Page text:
The line from the mission statement that resonates with me is the following: “The College provides an educational environment dedicated to enhancing each student’s development, both as an individual and as a member of society.”

Since I have been at Albertus I have enhanced my development as a student in the way that I think about what I am learning. In one class my professor is extremely engaging in lectures in a way that makes students think deeply about what he is saying. Having teachers like this really helps students think critically about what is being said. Thinking in this way helps students’ process information and develop their own unique ideas.

I will live the mission by making sure what I learn is given back to society. For example, I will use the skills I learn in my major (art therapy) to help others in our society. Even though I will be helping individuals, they in turn will affect the lives of others. It is like a domino effect, one change affecting another change. Therefore, the larger society is affected and changed.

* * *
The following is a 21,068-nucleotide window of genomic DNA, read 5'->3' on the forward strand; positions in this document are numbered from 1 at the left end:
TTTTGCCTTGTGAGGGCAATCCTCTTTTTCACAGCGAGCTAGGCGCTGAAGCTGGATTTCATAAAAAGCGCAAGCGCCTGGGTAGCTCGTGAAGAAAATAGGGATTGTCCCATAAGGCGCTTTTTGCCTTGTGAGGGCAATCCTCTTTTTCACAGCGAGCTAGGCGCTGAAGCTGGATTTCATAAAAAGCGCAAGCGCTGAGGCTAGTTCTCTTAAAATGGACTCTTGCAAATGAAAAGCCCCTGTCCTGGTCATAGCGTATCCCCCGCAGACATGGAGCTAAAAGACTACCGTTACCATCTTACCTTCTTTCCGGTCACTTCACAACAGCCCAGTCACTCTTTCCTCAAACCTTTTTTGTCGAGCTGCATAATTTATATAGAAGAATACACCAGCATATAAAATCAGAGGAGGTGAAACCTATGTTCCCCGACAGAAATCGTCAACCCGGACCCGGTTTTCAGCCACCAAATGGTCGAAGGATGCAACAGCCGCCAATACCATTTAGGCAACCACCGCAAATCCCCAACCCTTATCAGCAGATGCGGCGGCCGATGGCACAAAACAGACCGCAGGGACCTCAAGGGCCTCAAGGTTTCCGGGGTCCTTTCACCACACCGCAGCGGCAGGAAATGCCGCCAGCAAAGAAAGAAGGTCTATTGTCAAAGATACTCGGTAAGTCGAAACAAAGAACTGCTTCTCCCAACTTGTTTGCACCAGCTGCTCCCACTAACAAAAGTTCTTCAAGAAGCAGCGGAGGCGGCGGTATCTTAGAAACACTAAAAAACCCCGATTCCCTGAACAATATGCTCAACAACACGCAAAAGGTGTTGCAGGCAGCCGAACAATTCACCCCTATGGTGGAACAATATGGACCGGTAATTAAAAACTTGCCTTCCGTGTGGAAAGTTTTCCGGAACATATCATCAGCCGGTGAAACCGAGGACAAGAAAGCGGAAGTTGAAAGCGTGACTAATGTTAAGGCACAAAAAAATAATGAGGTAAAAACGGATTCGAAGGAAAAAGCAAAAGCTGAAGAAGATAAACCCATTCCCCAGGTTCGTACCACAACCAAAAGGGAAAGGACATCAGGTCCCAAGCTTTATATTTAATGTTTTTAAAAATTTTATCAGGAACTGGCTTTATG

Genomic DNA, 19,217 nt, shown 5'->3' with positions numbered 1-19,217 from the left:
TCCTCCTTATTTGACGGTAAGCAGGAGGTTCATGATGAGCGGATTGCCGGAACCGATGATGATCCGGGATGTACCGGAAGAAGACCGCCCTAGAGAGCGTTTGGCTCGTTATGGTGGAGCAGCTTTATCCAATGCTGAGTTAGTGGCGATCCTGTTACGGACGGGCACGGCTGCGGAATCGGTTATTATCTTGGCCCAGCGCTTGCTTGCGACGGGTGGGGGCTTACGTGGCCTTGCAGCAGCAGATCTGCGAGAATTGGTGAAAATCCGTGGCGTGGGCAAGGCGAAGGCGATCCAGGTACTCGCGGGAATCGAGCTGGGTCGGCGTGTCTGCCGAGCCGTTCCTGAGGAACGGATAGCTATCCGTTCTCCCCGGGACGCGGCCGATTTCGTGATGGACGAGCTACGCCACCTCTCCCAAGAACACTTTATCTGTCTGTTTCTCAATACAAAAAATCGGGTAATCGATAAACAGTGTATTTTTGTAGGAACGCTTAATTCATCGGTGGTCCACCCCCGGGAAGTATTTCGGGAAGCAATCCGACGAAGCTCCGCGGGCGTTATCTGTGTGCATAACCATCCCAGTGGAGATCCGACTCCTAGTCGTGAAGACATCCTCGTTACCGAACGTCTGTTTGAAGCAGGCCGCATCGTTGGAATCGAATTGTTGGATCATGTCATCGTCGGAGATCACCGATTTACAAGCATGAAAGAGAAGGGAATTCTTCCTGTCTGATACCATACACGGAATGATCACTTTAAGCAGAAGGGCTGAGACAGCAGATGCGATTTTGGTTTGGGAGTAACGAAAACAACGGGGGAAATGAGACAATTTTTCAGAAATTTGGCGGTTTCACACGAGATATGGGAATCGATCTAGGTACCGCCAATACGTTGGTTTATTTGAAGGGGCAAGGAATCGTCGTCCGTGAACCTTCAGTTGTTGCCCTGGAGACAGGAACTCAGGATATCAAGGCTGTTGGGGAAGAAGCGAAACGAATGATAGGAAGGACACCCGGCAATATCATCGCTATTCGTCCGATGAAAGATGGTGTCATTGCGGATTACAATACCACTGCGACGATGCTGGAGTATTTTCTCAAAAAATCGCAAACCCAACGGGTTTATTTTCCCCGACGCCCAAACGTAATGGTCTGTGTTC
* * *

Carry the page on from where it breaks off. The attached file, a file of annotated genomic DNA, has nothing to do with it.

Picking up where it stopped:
If I was talking to other students about Albertus I would say I feel that I have grown intellectually as a student since I have been going to school here.

Read more about Albertus’ Dominican Heritage here.

Russians and Chechens

Historical context helps us to better understand the world behind today’s headlines.

A map of the Caucasian isthmus from 1852. (PUBLIC DOMAIN)

A map of the Caucasian isthmus from 1852. (PUBLIC DOMAIN)

The ethnicity of the Tsarnaev brothers, accused of the bombing of the Boston Marathon in April, 2013, has generated commentary about Chechnya and the Russian wars since the 1990’s to subjugate this mountainous region.